When John and I traveled to Paris two years ago, we re-discovered our love for charcuterie. After eating French food for almost a week straight (not that I’m complaining), we needed something slightly less… buttery.
Down the street from our apartment was an amazing fromagerie (or cheese shop). The woman who owned the place spoke enough English — and we spoke enough broken French — to figure out what we wanted. Some cured meat, a variety of cheeses, a crusty baguette, olive tapenade, and of course, red wine, and we were good to go. We took our bounty back to the apartment, set up shop in the living room, and enjoyed a light, flavorful meal just the two of us.
Romantic? Yes. Inexpensive? Yes. Some of the best charcuterie we’ve ever eaten? Yes.
Needless to say, we’ve been fans of this “light approach to a meal” ever since. Frequently, when I don’t know what to make for dinner or feel like we’ve been eating large quantities of food, I’ll run over to one of our specialty markets, pick up some meats, cheese, and bread, and call it a day. We’ve always got olive tapenade and wine in stock, so throwing this together last minute is simple.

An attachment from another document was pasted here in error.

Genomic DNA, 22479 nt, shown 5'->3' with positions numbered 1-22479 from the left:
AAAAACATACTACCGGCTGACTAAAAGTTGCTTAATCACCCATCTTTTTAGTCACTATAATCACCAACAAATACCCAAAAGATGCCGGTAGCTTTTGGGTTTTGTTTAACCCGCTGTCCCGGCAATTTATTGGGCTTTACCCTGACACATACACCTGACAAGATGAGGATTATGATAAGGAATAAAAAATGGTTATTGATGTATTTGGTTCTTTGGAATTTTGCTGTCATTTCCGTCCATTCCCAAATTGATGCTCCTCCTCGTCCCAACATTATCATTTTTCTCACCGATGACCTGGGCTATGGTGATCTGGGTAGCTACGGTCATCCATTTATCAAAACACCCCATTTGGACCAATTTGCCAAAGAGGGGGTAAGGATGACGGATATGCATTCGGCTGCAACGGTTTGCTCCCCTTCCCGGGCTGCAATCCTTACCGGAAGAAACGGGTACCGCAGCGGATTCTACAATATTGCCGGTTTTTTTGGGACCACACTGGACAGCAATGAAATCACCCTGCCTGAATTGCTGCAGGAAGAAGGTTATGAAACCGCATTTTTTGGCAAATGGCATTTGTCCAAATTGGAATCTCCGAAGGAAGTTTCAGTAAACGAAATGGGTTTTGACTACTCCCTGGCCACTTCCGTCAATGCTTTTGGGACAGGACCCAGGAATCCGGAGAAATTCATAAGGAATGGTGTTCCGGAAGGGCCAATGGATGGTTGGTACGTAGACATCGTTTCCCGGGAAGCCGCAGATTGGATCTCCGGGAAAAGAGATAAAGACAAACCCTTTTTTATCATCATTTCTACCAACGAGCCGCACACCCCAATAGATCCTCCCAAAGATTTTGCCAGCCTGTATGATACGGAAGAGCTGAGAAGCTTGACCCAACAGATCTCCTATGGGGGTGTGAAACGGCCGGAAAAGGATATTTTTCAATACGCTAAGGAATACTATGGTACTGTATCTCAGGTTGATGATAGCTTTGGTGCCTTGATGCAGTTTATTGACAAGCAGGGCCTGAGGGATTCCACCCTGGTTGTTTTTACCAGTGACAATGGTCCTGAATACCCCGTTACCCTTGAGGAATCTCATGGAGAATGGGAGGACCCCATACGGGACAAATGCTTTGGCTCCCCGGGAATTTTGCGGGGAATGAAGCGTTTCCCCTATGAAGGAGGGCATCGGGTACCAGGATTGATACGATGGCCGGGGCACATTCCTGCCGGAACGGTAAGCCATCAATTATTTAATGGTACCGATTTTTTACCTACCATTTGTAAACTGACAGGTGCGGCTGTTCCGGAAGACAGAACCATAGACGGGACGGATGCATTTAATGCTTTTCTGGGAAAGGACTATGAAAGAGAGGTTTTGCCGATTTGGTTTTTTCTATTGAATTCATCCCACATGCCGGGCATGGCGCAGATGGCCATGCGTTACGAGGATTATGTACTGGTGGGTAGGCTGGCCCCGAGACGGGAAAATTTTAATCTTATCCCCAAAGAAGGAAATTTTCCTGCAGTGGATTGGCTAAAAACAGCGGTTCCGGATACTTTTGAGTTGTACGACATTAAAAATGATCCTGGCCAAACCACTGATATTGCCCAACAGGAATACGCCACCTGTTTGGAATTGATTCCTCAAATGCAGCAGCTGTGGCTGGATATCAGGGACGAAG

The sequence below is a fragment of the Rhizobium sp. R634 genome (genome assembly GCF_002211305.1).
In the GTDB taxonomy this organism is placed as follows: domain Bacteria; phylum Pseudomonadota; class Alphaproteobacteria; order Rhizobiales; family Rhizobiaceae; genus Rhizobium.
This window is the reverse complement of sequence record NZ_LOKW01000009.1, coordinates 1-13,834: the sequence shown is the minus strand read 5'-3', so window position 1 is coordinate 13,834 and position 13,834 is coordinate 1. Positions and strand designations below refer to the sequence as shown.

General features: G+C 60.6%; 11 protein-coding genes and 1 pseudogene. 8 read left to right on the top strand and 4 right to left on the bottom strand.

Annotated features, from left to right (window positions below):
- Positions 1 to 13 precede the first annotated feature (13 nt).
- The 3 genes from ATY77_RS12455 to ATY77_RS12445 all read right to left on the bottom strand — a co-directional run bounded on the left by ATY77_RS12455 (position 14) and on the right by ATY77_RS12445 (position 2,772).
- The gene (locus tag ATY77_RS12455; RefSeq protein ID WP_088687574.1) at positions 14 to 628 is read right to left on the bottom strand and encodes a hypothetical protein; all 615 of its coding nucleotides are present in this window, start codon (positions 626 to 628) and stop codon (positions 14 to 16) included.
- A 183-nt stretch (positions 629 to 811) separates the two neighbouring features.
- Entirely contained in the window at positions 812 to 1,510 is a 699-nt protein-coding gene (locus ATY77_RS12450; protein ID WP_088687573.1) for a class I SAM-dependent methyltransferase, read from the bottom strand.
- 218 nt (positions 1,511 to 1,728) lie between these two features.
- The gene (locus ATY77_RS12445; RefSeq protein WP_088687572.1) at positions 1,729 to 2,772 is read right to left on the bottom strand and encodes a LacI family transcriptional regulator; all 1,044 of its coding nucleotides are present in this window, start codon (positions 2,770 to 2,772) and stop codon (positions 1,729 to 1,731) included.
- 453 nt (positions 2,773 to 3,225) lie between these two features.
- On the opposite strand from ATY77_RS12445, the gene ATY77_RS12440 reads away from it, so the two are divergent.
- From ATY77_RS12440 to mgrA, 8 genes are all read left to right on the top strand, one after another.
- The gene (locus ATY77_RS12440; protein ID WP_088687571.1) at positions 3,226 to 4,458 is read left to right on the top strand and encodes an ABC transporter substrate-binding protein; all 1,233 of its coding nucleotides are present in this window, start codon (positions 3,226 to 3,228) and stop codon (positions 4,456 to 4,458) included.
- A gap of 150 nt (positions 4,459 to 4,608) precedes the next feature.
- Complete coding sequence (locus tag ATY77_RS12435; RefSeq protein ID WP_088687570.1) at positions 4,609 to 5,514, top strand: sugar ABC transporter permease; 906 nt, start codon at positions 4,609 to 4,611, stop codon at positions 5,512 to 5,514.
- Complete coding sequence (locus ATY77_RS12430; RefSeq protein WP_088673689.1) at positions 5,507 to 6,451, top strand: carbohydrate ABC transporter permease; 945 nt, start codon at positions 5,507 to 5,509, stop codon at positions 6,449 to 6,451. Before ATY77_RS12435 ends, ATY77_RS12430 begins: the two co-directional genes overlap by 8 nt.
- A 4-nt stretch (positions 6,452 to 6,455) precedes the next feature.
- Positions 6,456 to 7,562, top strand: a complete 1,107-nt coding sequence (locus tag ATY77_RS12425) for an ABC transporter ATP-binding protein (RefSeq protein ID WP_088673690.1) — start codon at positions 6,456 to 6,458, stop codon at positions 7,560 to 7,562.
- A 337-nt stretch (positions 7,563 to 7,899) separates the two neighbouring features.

Above, we have some fresher than fresh mozzarella, parmigiano reggiano, a nice bleu, and a hard goat’s cheese that the cheese guy selected for us. Then, some salami, a sweet sopressata, and prosciutto di parma. As always, some tapenade (my fav) and bread accompany.
While meats like prosciutto di parma might be expensive (at least the good stuff), you only need a few slices per person. This normally comes out to a mere few dollars total.
If you’re worried about buying too much, don’t be. You can easily throw leftovers onto a deli roll or baguette and take a delicious sandwich to work.
For the non-meat eaters, make a platter of your favorite cheeses with various accoutrements: cornichons, whole grain mustard, jams or jelly, vegetable paté, etc.